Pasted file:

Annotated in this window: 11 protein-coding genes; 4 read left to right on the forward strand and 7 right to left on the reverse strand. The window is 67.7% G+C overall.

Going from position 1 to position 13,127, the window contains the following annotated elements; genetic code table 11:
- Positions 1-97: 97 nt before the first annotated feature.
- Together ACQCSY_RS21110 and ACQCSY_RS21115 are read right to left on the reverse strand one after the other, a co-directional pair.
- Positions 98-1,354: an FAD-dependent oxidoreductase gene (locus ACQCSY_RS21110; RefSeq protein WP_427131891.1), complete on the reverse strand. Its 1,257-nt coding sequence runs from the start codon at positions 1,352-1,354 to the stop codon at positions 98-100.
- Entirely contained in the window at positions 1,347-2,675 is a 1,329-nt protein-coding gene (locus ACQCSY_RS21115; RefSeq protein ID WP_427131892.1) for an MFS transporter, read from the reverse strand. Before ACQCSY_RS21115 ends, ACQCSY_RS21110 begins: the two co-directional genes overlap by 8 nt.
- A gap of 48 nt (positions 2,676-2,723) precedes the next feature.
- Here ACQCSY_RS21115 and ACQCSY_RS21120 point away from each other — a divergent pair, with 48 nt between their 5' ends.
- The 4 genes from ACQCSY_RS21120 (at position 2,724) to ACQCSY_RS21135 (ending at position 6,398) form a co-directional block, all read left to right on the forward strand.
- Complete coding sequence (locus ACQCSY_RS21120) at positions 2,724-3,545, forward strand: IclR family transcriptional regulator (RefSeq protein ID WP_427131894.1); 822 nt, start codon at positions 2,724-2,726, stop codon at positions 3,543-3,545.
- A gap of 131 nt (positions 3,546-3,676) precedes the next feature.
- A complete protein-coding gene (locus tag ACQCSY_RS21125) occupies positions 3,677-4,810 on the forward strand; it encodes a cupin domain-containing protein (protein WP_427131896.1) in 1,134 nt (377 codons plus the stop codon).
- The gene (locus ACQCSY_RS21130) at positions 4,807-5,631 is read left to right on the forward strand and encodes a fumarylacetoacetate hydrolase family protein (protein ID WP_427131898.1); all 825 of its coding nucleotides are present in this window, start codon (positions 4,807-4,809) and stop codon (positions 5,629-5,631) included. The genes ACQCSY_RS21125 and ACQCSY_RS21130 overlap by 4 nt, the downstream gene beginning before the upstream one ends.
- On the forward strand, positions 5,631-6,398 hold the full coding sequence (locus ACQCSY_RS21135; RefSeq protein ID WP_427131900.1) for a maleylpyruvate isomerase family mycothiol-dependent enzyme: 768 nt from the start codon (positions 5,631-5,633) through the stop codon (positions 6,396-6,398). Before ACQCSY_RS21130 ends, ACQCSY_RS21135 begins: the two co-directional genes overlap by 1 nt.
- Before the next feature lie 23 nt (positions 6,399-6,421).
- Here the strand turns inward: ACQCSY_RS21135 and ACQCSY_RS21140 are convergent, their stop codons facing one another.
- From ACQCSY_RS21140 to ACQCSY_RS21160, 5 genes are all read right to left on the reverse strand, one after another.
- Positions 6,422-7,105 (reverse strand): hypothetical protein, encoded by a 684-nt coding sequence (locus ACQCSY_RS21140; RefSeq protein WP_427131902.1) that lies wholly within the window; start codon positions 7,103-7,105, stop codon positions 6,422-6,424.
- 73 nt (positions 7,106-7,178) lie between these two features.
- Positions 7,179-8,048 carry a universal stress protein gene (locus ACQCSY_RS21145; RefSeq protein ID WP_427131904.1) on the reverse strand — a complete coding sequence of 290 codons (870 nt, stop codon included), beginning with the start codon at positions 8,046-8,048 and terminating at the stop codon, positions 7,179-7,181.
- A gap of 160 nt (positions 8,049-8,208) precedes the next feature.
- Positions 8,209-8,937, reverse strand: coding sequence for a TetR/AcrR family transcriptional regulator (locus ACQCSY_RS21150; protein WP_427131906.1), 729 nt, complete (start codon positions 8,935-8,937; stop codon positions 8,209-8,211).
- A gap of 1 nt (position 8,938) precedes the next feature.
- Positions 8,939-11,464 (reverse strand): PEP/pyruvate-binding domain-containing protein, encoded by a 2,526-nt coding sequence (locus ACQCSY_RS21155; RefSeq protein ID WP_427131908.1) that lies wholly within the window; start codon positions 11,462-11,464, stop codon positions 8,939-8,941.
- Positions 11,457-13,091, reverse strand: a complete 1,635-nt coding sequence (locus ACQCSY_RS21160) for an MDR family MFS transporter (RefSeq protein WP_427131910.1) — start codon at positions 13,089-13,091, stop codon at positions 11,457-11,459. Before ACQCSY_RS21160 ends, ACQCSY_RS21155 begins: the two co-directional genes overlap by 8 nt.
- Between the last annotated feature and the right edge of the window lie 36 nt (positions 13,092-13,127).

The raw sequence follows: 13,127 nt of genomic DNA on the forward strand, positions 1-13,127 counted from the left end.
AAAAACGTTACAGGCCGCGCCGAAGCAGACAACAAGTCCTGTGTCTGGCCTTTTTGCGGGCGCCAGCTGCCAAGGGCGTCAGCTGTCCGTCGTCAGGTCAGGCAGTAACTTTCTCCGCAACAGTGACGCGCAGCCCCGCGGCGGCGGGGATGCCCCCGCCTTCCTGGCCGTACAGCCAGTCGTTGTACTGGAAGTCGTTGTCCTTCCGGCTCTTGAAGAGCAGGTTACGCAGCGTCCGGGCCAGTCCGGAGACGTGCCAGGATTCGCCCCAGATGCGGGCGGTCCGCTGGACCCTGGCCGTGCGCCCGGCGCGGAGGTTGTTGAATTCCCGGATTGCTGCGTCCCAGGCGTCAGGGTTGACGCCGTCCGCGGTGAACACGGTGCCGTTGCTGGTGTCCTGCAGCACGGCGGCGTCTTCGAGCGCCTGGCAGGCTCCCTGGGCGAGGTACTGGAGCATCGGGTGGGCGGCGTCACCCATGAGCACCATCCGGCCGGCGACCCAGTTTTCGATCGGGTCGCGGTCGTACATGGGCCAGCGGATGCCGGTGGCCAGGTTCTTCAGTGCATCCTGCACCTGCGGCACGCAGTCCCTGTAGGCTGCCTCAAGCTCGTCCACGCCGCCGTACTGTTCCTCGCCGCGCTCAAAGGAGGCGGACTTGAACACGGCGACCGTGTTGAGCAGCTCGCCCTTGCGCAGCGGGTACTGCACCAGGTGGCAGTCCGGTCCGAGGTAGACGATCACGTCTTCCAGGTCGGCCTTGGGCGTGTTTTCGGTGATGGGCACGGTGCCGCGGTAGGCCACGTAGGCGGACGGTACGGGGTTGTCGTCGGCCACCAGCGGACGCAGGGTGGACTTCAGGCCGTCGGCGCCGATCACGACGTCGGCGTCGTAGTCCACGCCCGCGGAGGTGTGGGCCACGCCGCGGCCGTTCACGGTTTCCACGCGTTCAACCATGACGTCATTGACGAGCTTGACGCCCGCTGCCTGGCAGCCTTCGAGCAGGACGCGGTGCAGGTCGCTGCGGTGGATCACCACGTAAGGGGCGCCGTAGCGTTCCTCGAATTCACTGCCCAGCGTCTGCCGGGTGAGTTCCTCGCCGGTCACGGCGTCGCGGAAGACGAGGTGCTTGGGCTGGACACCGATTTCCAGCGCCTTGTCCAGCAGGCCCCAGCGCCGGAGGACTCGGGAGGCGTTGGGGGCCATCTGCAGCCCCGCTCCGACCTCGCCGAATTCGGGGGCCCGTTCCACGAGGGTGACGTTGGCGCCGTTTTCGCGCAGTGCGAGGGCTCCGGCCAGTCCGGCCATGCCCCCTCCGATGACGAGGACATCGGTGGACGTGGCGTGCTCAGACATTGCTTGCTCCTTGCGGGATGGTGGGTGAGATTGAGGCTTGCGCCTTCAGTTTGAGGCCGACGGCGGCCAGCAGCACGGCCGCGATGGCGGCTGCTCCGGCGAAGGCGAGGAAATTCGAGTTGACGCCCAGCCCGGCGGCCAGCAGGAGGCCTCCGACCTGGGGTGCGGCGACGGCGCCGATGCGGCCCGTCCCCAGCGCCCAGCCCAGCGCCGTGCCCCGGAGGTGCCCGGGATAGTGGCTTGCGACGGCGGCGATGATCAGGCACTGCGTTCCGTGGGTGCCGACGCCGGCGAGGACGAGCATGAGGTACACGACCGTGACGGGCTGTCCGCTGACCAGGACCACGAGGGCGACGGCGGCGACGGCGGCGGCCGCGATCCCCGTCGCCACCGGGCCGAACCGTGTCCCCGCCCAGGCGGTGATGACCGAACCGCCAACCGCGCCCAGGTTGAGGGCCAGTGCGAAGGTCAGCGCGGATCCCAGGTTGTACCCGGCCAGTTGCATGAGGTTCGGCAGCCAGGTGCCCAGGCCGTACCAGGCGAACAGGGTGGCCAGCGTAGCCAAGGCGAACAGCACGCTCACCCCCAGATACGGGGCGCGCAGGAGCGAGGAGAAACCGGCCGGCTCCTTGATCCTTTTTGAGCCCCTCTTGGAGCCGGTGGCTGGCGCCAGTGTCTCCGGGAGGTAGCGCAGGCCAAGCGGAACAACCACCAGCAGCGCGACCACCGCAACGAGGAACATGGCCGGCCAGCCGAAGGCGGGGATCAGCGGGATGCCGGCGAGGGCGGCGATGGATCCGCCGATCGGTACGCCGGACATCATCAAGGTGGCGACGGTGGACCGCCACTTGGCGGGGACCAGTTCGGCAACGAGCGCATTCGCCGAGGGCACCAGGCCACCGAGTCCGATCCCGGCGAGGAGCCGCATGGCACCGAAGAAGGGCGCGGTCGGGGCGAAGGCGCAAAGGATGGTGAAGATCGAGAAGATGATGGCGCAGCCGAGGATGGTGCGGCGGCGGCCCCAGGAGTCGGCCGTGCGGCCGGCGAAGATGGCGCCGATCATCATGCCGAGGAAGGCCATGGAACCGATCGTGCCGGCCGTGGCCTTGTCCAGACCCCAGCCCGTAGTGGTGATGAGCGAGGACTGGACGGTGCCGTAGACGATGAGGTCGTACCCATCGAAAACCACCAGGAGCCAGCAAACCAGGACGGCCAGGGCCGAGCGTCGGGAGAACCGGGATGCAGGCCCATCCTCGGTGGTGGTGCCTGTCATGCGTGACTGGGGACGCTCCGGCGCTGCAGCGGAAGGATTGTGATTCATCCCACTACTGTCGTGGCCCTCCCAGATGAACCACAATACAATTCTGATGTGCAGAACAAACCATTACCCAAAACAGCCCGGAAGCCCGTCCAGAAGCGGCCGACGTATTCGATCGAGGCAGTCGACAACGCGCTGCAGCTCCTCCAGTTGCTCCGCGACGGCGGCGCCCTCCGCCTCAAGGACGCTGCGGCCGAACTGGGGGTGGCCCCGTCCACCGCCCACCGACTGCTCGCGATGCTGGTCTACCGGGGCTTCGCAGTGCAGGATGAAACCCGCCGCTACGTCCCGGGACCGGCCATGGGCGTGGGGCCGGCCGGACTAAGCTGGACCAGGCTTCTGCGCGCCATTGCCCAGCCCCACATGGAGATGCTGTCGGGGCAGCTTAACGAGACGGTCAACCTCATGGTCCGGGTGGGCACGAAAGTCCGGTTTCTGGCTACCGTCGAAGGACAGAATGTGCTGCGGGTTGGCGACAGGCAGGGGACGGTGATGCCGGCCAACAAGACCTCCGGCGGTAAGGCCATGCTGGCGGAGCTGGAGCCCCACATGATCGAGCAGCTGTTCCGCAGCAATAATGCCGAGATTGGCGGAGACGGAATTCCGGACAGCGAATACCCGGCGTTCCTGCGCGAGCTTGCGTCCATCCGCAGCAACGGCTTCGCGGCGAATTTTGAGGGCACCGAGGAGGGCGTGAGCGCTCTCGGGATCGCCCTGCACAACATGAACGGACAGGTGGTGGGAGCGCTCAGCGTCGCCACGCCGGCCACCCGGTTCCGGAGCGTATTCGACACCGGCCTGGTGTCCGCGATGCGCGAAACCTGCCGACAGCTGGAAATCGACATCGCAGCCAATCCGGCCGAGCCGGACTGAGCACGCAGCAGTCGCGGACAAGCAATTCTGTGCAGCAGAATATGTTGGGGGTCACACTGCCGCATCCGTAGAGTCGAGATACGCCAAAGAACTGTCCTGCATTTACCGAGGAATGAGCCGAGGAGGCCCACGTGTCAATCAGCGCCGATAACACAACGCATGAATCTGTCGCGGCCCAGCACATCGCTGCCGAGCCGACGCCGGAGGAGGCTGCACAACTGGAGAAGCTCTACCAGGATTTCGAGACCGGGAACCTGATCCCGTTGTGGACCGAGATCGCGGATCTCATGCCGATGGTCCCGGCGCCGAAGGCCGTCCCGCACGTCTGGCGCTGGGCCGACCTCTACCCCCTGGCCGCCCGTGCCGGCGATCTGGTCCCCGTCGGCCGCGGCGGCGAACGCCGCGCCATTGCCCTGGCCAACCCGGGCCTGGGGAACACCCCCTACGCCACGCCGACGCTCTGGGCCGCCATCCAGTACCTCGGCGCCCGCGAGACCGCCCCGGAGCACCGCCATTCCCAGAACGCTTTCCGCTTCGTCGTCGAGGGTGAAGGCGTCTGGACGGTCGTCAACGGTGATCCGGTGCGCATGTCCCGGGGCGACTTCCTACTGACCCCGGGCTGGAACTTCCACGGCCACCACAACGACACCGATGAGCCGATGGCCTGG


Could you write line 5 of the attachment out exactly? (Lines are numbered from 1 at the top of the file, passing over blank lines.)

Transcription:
- Positions 98-1,354: an FAD-dependent oxidoreductase gene (locus ACQCSY_RS21110; RefSeq protein WP_427131891.1), complete on the reverse strand. Its 1,257-nt coding sequence runs from the start codon at positions 1,352-1,354 to the stop codon at positions 98-100.